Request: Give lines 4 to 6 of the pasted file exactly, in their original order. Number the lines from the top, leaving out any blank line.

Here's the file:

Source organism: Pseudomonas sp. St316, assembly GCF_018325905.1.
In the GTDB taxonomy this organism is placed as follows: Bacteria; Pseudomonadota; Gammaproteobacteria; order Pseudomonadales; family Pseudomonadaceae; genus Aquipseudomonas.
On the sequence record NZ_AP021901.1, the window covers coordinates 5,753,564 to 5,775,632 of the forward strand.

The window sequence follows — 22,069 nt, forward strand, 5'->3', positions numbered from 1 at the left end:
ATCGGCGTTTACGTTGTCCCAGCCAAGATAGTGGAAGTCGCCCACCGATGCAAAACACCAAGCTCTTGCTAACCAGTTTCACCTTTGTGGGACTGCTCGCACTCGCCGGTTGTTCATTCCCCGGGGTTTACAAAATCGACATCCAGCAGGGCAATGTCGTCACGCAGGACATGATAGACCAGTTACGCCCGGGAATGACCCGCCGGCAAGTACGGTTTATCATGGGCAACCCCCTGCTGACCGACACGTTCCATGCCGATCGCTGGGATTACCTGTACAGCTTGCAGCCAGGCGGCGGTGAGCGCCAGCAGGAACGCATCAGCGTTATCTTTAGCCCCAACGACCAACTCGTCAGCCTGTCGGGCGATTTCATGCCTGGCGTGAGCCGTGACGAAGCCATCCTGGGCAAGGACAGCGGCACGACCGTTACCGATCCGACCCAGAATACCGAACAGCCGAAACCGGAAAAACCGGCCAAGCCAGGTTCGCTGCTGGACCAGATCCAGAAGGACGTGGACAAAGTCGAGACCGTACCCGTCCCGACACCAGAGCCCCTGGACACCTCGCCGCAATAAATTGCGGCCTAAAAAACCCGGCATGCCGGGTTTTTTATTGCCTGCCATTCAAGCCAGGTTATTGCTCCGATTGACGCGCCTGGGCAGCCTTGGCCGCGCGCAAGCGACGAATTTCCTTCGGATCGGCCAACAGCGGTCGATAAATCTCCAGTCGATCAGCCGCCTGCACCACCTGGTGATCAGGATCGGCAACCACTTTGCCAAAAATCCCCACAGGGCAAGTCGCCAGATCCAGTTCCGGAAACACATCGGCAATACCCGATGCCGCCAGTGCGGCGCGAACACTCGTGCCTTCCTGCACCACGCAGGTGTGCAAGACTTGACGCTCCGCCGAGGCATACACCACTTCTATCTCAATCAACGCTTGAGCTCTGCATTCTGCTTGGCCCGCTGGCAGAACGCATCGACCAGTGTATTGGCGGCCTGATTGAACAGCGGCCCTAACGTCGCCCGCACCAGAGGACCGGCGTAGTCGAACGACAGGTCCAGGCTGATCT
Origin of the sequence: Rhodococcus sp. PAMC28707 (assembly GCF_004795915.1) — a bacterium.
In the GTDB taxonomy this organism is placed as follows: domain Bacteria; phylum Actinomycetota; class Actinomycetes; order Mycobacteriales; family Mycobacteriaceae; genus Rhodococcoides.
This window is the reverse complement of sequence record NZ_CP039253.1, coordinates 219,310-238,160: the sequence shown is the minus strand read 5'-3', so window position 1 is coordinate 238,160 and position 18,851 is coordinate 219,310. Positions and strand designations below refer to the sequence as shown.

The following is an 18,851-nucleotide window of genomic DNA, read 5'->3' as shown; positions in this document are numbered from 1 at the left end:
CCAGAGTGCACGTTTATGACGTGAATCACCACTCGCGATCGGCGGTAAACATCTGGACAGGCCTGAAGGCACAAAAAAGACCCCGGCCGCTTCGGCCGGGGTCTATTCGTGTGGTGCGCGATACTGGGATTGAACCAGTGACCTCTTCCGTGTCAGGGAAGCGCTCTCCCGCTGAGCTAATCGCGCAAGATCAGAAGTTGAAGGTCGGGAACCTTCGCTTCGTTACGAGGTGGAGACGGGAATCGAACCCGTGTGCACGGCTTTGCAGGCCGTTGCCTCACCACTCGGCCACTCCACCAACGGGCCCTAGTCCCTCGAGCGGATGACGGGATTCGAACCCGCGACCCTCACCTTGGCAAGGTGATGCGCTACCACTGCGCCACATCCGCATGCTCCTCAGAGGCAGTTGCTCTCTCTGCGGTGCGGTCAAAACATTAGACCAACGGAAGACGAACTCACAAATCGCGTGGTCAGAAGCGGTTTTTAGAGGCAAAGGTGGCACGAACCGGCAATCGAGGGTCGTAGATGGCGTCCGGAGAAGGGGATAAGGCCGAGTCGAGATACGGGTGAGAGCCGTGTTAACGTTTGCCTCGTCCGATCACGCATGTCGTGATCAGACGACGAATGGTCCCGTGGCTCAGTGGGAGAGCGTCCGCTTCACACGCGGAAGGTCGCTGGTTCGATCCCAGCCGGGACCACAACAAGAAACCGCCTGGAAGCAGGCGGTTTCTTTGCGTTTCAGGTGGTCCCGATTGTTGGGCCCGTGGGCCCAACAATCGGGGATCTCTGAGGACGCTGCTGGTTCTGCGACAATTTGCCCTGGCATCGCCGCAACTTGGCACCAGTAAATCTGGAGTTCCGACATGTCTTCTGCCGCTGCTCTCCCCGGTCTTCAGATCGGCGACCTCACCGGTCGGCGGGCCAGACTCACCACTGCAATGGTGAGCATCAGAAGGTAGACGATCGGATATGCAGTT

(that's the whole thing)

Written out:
The window sequence follows — 22,069 nt, forward strand, 5'->3', positions numbered from 1 at the left end:
ATCGGCGTTTACGTTGTCCCAGCCAAGATAGTGGAAGTCGCCCACCGATGCAAAACACCAAGCTCTTGCTAACCAGTTTCACCTTTGTGGGACTGCTCGCACTCGCCGGTTGTTCATTCCCCGGGGTTTACAAAATCGACATCCAGCAGGGCAATGTCGTCACGCAGGACATGATAGACCAGTTACGCCCGGGAATGACCCGCCGGCAAGTACGGTTTATCATGGGCAACCCCCTGCTGACCGACACGTTCCATGCCGATCGCTGGGATTACCTGTACAGCTTGCAGCCAGGCGGCGGTGAGCGCCAGCAGGAACGCATCAGCGTTATCTTTAGCCCCAACGACCAACTCGTCAGCCTGTCGGGCGATTTCATGCCTGGCGTGAGCCGTGACGAAGCCATCCTGGGCAAGGACAGCGGCACGACCGTTACCGATCCGACCCAGAATACCGAACAGCCGAAACCGGAAAAACCGGCCAAGCCAGGTTCGCTGCTGGACCAGATCCAGAAGGACGTGGACAAAGTCGAGACCGTACCCGTCCCGACACCAGAGCCCCTGGACACCTCGCCGCAATAAATTGCGGCCTAAAAAACCCGGCATGCCGGGTTTTTTATTGCCTGCCATTCAAGCCAGGTTATTGCTCCGATTGACGCGCCTGGGCAGCCTTGGCCGCGCGCAAGCGACGAATTTCCTTCGGATCGGCCAACAGCGGTCGATAAATCTCCAGTCGATCAGCCGCCTGCACCACCTGGTGATCAGGATCGGCAACCACTTTGCCAAAAATCCCCACAGGGCAAGTCGCCAGATCCAGTTCCGGAAACACATCGGCAATACCCGATGCCGCCAGTGCGGCGCGAACACTCGTGCCTTCCTGCACCACGCAGGTGTGCAAGACTTGACGCTCCGCCGAGGCATACACCACTTCTATCTCAATCAACGCTTGAGCTCTGCATTCTGCTTGGCCCGCTGGCAGAACGCATCGACCAGTGTATTGGCGGCCTGATTGAACAGCGGCCCTAACGTCGCCCGCACCAGAGGACCGGCGTAGTCGAACGACAGGTCCAGGCTGATCT
Origin of the sequence: Rhodococcus sp. PAMC28707 (assembly GCF_004795915.1) — a bacterium.